If you've been around me or this blog for a while, you know my heart beats for hospitality. This year, one of my goals for 2016 has been to really dig in to what hospitality looks like beyond the regular "hospitality is not entertaining" mantra. I've wanted to really learn what God says about the matter, not just what sounds poetic or feels good for our culture, you know?

This summer I'm studying Acts, and already (only 2 chapters in) God is revealing so much about genuine community. Couple that with the intense amount of tangible love I've felt from friends in this recent season of my life, and the true heart of hospitality has become more palpable to me than ever before.

If we're going to ask "what is hospitality?," one of the obvious next questions for me is then "does it have to include food?"

The short answer is: no. For the woman who knows that cooking is not her gifting, or the woman who feels like they need to prepare a 4 course meal in order to invite friends over for dinner, and feels utterly exhausted by that, this is good news. But (and this is a really hopeful but) Acts is showing me that Jesus came eating and drinking - he came to call the marginalized into his circle and used the table as the place to do that. The table seems to be such a focal point for Jesus as he forgives the worst of the worst in the city, and extends gracious hospitality to them as he loves them well.

Hospitality is defined as extending charity and genuine care towards someone else, typically those visiting your home. So does this have to involve food? Not really. But (here's the hopeful but again) we get to involve food. It's a joy because no one can deny that food draws people in. Food provides a natural centerpiece for connection. Tell me you wouldn't jump at the opportunity to have dinner at a friends home if offered? So it's no wonder that in Acts 2, "breaking bread" (sharing a meal) was mentioned twice in a matter of a few short sentences spelling out a lesson on genuine community.

Community is cultivated, seeds planted, and relationships deepened around the table. This has been shown to me in such a tangible way recently. Just a couple of weeks ago, I was texting back and forth with a friend (both of us just had babies within a few weeks of each other, so we're both in that postpartum phase together) and she asked how I was doing. All I replied with was "not so good" and immediately she responded with an offer to bring us a meal. I didn't need to give her any more details, and already she knew what my heart needed.

She didn't shy away from community by just dropping something off, she invited her family of 5 over to our home to share that meal with us. In the midst of feeding picky toddlers, rocking babies in car seats, and nursing another fussy baby, such genuine and heartfelt community happened around our table. I can't tell you how loved I felt. That in a season of my life where my capacity has seemed to have dwindled down to almost nothing, someone in practically the same boat as me extended her arms to our family - speaking volumes about grace and love and hospitality in a crockpot meal shared around our table.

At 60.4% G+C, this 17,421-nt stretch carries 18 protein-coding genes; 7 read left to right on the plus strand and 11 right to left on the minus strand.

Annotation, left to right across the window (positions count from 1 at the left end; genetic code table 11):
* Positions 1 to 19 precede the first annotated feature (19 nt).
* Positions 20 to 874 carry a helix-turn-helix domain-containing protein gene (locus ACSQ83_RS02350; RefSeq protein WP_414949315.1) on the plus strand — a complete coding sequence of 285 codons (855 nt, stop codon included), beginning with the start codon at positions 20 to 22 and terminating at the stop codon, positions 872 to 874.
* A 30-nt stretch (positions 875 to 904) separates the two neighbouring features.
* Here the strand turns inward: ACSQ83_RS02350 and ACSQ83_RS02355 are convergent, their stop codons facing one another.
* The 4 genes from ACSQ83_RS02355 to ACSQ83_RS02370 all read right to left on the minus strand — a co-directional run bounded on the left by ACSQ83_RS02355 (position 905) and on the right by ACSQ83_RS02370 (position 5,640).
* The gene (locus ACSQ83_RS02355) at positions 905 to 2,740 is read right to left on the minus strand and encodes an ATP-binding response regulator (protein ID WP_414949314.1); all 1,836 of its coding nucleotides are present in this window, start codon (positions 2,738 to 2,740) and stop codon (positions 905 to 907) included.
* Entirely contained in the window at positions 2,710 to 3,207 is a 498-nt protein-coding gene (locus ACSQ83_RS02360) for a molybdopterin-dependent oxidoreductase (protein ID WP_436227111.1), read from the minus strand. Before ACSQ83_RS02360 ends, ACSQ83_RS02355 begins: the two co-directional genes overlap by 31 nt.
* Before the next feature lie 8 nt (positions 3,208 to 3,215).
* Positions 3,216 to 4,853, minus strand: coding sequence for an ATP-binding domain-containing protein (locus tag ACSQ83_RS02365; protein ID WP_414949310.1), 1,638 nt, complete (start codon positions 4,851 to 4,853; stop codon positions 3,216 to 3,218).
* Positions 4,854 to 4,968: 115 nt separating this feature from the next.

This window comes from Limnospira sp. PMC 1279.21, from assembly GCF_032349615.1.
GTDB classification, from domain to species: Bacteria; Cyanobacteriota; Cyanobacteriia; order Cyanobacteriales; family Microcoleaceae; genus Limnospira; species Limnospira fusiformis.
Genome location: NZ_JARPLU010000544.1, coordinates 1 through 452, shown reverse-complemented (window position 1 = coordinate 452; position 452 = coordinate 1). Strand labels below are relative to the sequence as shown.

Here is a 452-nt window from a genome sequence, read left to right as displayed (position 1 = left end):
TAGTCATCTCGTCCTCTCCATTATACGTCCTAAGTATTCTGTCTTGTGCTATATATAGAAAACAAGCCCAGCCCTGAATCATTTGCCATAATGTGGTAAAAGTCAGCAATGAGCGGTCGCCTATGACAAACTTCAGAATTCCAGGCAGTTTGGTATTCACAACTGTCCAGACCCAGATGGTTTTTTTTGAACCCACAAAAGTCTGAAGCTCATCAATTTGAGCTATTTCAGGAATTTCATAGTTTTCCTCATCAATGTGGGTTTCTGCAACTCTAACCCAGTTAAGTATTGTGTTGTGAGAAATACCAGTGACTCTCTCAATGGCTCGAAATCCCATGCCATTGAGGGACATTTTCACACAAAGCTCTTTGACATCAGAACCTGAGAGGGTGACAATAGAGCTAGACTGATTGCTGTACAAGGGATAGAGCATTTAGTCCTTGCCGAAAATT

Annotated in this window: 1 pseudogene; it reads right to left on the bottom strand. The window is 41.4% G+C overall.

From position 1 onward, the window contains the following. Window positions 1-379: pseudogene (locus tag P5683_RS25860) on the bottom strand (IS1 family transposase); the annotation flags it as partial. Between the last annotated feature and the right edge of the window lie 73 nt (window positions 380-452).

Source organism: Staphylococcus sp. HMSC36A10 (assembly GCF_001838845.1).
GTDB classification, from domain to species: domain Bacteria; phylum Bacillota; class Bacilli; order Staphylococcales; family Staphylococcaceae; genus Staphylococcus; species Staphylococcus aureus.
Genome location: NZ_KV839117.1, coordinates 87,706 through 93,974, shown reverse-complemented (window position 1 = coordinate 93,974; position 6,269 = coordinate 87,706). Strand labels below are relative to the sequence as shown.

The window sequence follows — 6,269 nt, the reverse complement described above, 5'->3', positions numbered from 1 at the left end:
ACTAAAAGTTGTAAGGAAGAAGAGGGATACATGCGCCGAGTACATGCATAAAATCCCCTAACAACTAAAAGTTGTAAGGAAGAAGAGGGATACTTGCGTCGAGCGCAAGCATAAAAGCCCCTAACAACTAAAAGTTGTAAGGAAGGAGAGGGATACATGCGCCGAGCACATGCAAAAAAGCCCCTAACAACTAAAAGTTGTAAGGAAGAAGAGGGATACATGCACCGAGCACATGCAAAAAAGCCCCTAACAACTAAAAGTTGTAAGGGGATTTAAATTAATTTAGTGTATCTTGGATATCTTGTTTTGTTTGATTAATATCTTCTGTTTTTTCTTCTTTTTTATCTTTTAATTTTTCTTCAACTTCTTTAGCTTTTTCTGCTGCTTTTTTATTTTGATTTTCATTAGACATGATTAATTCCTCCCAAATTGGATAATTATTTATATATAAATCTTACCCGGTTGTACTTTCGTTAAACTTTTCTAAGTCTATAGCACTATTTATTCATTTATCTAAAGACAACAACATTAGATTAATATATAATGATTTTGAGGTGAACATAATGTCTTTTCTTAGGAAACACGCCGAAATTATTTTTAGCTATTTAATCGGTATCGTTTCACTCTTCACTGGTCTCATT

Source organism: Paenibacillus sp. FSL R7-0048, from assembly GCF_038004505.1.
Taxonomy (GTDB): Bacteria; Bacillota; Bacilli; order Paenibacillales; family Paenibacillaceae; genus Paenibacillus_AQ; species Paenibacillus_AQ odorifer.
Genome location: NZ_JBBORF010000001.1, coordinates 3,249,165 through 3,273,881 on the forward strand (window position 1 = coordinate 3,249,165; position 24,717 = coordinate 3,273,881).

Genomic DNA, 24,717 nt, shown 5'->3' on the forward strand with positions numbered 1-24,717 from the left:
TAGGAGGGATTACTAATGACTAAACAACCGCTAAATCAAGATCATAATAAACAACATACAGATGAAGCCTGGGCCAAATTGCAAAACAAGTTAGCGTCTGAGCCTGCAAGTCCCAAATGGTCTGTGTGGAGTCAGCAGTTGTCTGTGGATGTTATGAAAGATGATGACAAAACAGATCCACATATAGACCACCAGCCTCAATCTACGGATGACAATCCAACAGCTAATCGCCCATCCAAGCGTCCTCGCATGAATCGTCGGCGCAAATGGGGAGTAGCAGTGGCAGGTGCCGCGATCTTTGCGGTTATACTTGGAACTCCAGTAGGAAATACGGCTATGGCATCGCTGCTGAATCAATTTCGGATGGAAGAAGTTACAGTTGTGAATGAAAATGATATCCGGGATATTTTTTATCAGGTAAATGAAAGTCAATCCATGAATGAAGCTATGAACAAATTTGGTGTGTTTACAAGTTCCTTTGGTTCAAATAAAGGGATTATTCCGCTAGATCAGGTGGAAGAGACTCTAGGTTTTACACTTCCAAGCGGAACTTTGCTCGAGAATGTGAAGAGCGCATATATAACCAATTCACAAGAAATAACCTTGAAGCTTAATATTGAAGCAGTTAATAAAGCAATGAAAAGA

So, of course hospitality doesn't have to be dinner at my house at 6.....but it's a great option, don't you think? How can we keep our food simple and no fuss, so that we can free ourselves up to love people well? It's worth exploring and taking that risk, for on the other side of the table, I believe, is true intimacy.

This is what I have been learning lately, I'd love to hear your thoughts on the topic!

One Pot Chicken with Veggies + Artichoke Hearts

One evening when Everett was about 1 or 2 weeks old, my mother in law was over, helping with things around the house, and cooking dinner. She brought over a bunch of random ingredients from her refrigerator at home and just threw it all together. We had no idea what to call this dish, but it was delicious, and we've made it together several times since.

Simple Dinner: One Pot Chicken with Veggies + Artichoke Hearts

This meal is super simple, with ingredients you already have in your house, I'd be willing to bet. With the exception of artichokes, because I know I don't cook with them all the time, even though they are my favorite vegetable. I feel like artichokes are vastly under used. They are just so good. When I remember that I love something so much I tend to go a little crazy over them. Artichokes on all the things! Pizza, pasta, salads, so many possibilities. Anyway, the artichokes are what make this dish, in our opinion (my mother in laws and mine). Be sure to pick up the already marinated kind, for tons of flavor.

Simple Dinner: One Pot Chicken with Veggies + Artichoke Hearts



  • cooking oil (I prefer coconut oil)
  • 1 onion
  • 4 carrots
  • 4 celery stalks
  • 1 russet potato
  • 3 chicken breasts
  • salt and pepper
  • 1 (8 ounce) jar marinated artichoke hearts


Heat up a large pot with coconut oil over medium heat and start chopping your veggies. Dice your onion, peel and chop carrots, and chop celery. Peel and chop potato into roughly 2-inch pieces. You don't have to be exact. Put all your veggies in the pot, season with salt and pepper and sautè for 10-15 minutes. Cut chicken breasts into 2-inch cubes and add those to the pot, seasoning again with salt and pepper. Give the artichoke hearts a rough chop if they aren't already chopped in the jar, and add the artichokes with the liquids into the pot. Cover the pot with a lid and let everything simmer for about 10-15 minutes.

Serve over quinoa, rice, or alone with your favorite sides!

Simple Dinner: One Pot Chicken with Veggies + Artichoke Hearts